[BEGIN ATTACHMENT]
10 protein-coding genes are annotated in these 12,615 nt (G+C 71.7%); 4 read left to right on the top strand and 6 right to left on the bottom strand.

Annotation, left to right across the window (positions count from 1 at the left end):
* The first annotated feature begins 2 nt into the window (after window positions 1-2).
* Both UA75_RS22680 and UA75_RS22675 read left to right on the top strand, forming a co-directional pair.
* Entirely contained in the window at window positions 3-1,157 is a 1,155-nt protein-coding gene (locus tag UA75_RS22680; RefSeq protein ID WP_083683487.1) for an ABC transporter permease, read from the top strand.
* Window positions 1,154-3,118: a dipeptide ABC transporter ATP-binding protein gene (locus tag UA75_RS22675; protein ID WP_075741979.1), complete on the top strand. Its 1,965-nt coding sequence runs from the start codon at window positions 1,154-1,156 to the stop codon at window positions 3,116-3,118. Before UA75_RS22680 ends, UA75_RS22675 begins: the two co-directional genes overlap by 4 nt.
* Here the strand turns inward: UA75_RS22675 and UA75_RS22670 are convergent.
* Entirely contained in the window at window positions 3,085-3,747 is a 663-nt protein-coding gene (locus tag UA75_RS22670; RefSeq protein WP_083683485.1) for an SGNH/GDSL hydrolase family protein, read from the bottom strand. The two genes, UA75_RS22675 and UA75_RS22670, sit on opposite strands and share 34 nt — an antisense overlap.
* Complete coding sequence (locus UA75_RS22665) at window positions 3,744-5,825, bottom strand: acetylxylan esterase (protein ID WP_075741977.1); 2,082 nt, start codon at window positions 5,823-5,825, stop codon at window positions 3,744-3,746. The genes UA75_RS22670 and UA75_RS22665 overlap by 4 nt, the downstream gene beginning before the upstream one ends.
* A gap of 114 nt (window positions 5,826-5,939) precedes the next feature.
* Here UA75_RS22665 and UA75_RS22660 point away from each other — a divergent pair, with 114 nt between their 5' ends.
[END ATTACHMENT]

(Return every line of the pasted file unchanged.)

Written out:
10 protein-coding genes are annotated in these 12,615 nt (G+C 71.7%); 4 read left to right on the top strand and 6 right to left on the bottom strand.

Annotation, left to right across the window (positions count from 1 at the left end):
* The first annotated feature begins 2 nt into the window (after window positions 1-2).
* Both UA75_RS22680 and UA75_RS22675 read left to right on the top strand, forming a co-directional pair.
* Entirely contained in the window at window positions 3-1,157 is a 1,155-nt protein-coding gene (locus tag UA75_RS22680; RefSeq protein ID WP_083683487.1) for an ABC transporter permease, read from the top strand.
* Window positions 1,154-3,118: a dipeptide ABC transporter ATP-binding protein gene (locus tag UA75_RS22675; protein ID WP_075741979.1), complete on the top strand. Its 1,965-nt coding sequence runs from the start codon at window positions 1,154-1,156 to the stop codon at window positions 3,116-3,118. Before UA75_RS22680 ends, UA75_RS22675 begins: the two co-directional genes overlap by 4 nt.
* Here the strand turns inward: UA75_RS22675 and UA75_RS22670 are convergent.
* Entirely contained in the window at window positions 3,085-3,747 is a 663-nt protein-coding gene (locus tag UA75_RS22670; RefSeq protein WP_083683485.1) for an SGNH/GDSL hydrolase family protein, read from the bottom strand. The two genes, UA75_RS22675 and UA75_RS22670, sit on opposite strands and share 34 nt — an antisense overlap.
* Complete coding sequence (locus UA75_RS22665) at window positions 3,744-5,825, bottom strand: acetylxylan esterase (protein ID WP_075741977.1); 2,082 nt, start codon at window positions 5,823-5,825, stop codon at window positions 3,744-3,746. The genes UA75_RS22670 and UA75_RS22665 overlap by 4 nt, the downstream gene beginning before the upstream one ends.
* A gap of 114 nt (window positions 5,826-5,939) precedes the next feature.
* Here UA75_RS22665 and UA75_RS22660 point away from each other — a divergent pair, with 114 nt between their 5' ends.